For if we go on sinning willfully after receiving the knowledge of the truth, there no longer remains a sacrifice for sins, but a terrifying expectation of judgment and THE FURY OF A FIRE WHICH WILL CONSUME THE ADVERSARIES.  Anyone who has set aside the Law of Moses dies without mercy on the testimony of two or three witnesses.  How much severer punishment do you think he will deserve who has trampled under foot the Son of God, and has regarded as unclean the blood of the covenant by which he was sanctified, and has insulted the Spirit of grace?  For we know Him who said, “VENGEANCE IS MINE, I WILL REPAY.” And again, “THE LORD WILL JUDGE HIS PEOPLE.”  It is a terrifying thing to fall into the hands of the living God.

– Heb 10.26-31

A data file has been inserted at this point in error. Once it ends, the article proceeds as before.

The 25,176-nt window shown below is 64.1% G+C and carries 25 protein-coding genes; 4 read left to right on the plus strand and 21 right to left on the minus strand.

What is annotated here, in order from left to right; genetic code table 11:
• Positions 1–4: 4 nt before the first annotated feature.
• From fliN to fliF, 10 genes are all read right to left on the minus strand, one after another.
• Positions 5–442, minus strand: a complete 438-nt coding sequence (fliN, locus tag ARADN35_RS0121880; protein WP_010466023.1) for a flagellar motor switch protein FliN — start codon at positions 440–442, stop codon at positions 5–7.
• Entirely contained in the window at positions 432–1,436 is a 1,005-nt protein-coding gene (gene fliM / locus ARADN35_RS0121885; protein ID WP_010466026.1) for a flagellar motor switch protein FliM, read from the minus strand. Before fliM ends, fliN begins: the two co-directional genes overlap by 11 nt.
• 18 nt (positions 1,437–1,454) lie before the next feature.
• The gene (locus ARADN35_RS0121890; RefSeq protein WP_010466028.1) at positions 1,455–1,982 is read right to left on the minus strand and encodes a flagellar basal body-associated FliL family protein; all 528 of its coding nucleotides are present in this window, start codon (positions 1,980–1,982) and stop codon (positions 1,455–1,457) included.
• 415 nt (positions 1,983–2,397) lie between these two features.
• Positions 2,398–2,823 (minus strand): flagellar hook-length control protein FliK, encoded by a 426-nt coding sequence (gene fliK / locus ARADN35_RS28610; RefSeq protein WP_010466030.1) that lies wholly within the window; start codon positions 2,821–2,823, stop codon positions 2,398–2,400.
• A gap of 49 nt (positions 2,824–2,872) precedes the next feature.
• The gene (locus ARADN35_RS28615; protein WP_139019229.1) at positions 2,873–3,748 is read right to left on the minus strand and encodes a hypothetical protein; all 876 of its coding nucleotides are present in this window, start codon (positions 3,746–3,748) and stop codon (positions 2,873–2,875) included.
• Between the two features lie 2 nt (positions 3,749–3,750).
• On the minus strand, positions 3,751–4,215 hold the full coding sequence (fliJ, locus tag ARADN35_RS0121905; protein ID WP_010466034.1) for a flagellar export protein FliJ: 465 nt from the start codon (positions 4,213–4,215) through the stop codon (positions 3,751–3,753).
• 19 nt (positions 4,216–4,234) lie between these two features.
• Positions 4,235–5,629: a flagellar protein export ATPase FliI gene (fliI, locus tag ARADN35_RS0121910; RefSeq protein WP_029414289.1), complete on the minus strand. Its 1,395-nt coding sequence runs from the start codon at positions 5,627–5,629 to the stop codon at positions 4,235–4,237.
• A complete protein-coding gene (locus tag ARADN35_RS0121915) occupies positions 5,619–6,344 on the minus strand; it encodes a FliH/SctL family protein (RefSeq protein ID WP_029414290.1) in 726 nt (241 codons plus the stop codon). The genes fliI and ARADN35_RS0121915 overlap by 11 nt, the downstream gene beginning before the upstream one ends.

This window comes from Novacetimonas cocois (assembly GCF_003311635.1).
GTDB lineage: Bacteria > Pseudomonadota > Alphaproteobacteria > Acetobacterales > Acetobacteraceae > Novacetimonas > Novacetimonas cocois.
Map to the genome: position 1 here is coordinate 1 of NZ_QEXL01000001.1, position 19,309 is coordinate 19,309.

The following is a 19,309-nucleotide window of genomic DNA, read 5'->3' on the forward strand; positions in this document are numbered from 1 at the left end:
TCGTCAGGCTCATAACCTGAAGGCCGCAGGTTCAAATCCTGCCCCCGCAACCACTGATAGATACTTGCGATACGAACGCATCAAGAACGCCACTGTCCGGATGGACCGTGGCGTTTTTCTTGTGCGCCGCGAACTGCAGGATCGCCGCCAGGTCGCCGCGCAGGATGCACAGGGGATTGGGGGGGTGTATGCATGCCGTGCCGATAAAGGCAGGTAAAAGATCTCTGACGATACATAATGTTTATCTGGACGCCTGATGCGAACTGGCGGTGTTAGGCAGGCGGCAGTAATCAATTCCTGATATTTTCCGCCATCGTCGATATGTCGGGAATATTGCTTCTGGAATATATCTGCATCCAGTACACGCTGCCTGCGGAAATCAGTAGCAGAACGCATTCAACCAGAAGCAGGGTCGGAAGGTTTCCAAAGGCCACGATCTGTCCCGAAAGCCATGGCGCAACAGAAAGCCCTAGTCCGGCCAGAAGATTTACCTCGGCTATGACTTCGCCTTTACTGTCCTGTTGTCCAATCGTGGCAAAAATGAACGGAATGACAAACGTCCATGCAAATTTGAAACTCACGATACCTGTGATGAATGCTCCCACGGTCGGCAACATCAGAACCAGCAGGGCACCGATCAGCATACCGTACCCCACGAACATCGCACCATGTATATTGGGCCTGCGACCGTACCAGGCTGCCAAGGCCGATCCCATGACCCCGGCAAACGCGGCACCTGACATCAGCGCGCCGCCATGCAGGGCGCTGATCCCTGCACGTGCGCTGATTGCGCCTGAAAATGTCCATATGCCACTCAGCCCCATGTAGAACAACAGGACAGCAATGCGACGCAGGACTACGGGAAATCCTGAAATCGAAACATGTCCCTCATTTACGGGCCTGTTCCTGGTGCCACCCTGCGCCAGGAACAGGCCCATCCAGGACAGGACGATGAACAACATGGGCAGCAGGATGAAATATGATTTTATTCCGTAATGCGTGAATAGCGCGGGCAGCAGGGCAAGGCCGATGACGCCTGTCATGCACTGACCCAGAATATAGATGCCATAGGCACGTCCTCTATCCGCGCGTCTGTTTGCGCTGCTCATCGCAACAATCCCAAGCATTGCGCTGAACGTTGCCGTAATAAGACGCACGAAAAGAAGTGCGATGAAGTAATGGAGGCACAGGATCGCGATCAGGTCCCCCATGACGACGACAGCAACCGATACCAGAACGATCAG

If we go on sinning, living our lives expecting grace to cover for us, Scripture says that there is no longer forgiveness.  If you walk into a situation, know what God has said about it, and choose to sin – choose that which God hates and forbids – with the expectation of forgiveness, there is no forgiveness.  This insults the spirit of grace.  The Greek word for “insult” can also be translated as “enrage”.  We often speak of grieving the Holy Spirit in regards to sin, but we rarely consider the fact that God hates sin and is angry at it and because of it.  If we choose sin, especially after having heard and received the Truth, it makes Him angry!  This is why Jesus said,

“Truly I say to you, it will be more tolerable for the land of Sodom and Gomorrah in the day of judgment than for that city.”

– Matt 10.15